Pestival festival

The ' E Raticators", Helen Crook and Peter Hobson
The ' E Raticators", Helen Crook and Peter Hobson

A family-fun festival in Picton this month will raise funds for the Kaipupu Point Sounds Wildlife Sanctuary and celebrate a community working together for a common cause.

Barry Maister, who chairs the trust that created the peninsula sanctuary in Shakespeare Bay, says the March 22 event follows last year's inaugural Picton Pestival.

It highlights the work volunteers have done to rid the reserve of introduced pests and plants and points out the sanctuary's survival depends on others getting involved.

"We want to educate and we want to involve the larger community in what we are trying to do . . . to restore a piece of nature back to its original condition.

There are 17 reserves like Kaipupu around New Zealand and if more individuals and businesses see their benefit, more can be created, Barry says. "It's a project for the future; for future generations."

The former biology teacher and secondary school principal's own involvement started in 2011 when he and his wife Cheryl moved to Waikawa.

Originally from Christchurch, the couple had used the seaside township as a family holiday base for the previous 10 years and are glad it has become their permanent base.

"[We] wanted to be involved in the community," Barry says at the trust's Picton office last week. "My father was a huge role model, he was always a community person . . . and I had a sense it was my time to put something back."

Hear what the 65-year-old is doing in 2014 and he is clearly putting a lot back.

As well as leading the Kaipupu Point trust, he is a board member of Destination Marlborough and a member of the International Olympic Games committee.

That took him to Russia last month for the 2014 Winter Olympics and to London for the 2012 Summer Olympics.

Barry's association with the world's most prestigious sporting event started long before that, however.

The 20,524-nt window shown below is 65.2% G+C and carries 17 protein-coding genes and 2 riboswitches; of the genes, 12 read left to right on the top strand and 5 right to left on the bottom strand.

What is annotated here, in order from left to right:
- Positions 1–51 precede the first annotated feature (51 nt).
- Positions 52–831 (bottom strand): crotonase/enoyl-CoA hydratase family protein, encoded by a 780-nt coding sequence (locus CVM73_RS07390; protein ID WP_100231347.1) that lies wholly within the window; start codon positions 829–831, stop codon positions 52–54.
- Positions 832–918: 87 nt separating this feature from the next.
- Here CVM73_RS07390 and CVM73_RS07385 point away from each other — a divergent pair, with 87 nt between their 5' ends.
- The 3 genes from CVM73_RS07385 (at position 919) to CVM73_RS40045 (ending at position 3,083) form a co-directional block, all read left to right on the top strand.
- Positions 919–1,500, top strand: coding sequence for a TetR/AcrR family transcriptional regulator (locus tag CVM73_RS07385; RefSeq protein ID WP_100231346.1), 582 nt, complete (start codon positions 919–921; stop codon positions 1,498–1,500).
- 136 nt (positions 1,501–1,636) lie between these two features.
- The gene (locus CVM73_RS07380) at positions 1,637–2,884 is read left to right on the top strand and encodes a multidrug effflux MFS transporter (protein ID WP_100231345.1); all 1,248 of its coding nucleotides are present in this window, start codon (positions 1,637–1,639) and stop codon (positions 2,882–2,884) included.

When he was 18, he and his brother Selwyn were in the New Zealand hockey team selected for the 1968 Olympic Games in Mexico City. Four years later Barry was in the New Zealand team that played at the Munich games, and in 1976 he stood on the stand with the other Kiwi hockey players to receive a gold medal in Montreal.

While athletes have their eye on earning medals, the Olympics has influences extending far beyond the sporting arena, says Barry, a former New Zealand Olympic Committee secretary general. The Olympic movement is one of the 10 biggest peace movements in the world, holds observer status in the United Nations and as a humanitarian and philosophical organisation, has a presence throughout the world 365 days of the year.

During the Games, countries of all political and religious persuasions compete against one another and spectators applaud each one's successes in an air of shared camaraderie.

"The Olympics creates a microcosm of how the world might be," Barry says.

"Who wants war? People don't want war. Common people want to get on and live their lives in peace."

The 2014 Picton Pestival runs from from 11am till 6pm on Saturday, March 22, in the Waitohi Domain, Dublin St, Picton.

The Marlborough Express